As you receive the results of your student evaluations at the end of the fall semester, you might be heartened—or disappointed, depending on your results—to hear that any suspicions you have about their accuracy are well-founded.

A study undertaken by University Hospital of Münster last year, published in Medical Education, revealed that emergency medicine students who were offered chocolate cookies during their class were more likely to offer glowing reviews of their instructors. The lecturers, the teaching styles and material did not change; but overall ratings were seven points higher (a mean of 224.5, instead of 217.2, on their scale of measurement).

If it’s too late to offer sugar-laden snacks to your students before they fill out their forms, there are three more reasons why student evaluations are usually not worth the pixels they are written in.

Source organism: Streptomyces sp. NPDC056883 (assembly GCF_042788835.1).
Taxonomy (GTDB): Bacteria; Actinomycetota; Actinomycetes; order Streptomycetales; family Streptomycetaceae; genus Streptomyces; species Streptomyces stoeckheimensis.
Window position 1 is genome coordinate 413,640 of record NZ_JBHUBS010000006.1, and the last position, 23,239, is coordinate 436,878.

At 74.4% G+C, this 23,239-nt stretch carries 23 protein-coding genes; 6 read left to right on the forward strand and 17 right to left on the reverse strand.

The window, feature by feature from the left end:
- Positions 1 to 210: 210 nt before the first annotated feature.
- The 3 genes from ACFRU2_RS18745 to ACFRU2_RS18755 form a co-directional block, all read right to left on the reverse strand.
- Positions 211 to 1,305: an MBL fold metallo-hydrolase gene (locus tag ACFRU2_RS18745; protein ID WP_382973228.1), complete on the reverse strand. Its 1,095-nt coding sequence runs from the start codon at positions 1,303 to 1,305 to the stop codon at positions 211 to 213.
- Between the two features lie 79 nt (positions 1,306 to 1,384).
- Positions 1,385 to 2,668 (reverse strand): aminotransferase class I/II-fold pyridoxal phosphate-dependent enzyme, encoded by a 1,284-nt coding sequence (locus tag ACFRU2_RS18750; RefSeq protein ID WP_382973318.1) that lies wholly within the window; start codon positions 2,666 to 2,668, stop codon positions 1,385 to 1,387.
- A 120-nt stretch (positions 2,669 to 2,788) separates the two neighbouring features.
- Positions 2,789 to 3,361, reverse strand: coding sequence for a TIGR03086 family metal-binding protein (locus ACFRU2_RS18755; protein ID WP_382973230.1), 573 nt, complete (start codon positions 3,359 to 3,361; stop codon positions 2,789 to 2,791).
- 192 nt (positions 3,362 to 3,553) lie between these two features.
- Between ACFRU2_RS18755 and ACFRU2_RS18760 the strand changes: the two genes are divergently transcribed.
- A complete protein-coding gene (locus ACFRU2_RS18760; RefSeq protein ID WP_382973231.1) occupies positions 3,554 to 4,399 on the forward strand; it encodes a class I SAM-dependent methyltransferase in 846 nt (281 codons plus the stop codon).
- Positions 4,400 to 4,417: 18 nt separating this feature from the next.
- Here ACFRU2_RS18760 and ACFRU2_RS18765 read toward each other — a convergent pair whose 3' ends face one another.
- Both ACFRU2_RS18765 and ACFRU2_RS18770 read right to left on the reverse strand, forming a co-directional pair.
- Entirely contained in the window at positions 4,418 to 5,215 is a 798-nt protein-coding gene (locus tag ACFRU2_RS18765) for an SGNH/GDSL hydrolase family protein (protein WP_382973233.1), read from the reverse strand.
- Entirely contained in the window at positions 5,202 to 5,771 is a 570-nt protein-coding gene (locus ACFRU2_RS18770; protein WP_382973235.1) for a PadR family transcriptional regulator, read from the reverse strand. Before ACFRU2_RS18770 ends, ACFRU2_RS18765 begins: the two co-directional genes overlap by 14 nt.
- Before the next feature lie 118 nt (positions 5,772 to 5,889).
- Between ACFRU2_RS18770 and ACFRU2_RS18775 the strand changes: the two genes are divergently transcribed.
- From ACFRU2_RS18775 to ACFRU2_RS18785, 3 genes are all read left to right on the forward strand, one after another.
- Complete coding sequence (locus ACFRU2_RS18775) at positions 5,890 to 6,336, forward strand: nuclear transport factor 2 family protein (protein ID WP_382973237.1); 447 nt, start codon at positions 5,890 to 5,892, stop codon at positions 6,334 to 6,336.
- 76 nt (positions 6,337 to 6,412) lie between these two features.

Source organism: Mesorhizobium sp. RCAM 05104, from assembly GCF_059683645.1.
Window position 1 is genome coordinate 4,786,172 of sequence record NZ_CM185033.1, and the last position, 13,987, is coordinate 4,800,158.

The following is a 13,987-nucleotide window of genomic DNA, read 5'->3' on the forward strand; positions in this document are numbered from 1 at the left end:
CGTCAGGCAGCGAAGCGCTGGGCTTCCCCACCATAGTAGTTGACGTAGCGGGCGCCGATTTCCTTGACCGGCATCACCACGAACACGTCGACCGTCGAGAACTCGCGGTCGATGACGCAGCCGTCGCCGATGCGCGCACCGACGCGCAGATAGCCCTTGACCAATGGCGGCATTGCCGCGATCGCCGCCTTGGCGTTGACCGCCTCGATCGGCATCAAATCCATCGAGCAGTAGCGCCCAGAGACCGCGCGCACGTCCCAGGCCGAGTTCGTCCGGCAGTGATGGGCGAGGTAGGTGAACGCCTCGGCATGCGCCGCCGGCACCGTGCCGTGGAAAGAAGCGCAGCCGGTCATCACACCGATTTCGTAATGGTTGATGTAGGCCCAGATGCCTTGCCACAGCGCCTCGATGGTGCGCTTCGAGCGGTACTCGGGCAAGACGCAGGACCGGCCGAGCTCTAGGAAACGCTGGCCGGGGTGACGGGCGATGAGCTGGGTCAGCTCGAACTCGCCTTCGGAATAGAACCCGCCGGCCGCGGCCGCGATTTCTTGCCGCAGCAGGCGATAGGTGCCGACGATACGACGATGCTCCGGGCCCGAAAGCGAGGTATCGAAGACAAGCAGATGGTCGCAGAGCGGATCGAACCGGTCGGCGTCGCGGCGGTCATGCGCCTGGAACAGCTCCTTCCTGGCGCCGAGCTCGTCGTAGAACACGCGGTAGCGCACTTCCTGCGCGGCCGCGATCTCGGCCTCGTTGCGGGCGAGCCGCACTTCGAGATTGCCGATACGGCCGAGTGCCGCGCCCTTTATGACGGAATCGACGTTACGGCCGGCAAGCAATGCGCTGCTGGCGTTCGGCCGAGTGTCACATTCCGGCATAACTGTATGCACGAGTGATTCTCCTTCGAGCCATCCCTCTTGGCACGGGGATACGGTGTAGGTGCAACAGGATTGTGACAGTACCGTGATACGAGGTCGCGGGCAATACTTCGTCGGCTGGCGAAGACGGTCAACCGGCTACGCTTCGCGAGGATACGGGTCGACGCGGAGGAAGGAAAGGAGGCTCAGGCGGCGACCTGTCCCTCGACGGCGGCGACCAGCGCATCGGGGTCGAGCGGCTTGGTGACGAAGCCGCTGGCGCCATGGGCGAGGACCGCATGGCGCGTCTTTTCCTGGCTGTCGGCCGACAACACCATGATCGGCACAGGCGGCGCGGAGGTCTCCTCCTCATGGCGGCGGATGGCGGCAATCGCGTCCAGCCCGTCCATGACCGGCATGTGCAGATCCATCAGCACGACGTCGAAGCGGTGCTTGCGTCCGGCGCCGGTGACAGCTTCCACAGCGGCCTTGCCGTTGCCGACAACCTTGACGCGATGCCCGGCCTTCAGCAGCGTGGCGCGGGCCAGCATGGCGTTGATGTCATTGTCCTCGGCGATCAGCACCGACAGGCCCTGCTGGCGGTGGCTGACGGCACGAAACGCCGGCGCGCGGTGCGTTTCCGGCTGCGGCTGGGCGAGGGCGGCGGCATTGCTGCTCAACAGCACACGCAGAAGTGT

1. They’re heavily biased

Evaluations of instructors tend to heavily tilt depending on gender, according to a study entitled “Student evaluations of teaching (mostly) do not measure teaching effectiveness” published by ScienceOpen.

Researchers from Université Paris-Dauphine and the University of California found that student evaluations were biased against female instructors by statistically significant amounts, even for measurable attributes such as speed of grading. Male students in French universities tended to rate male teachers more highly; in American online courses, those higher ratings for male teachers came from female students.

University of Berkeley associate professor of history Brian Delay, talking about the study on Twitter, pointed out that gender biases can be large enough to cause more effective instructors to get lower scores than less effective instructors. For deans and course leaders, these differences should be kept in mind when making hiring or recruiting decisions, he adds.

2. They don’t reflect teaching quality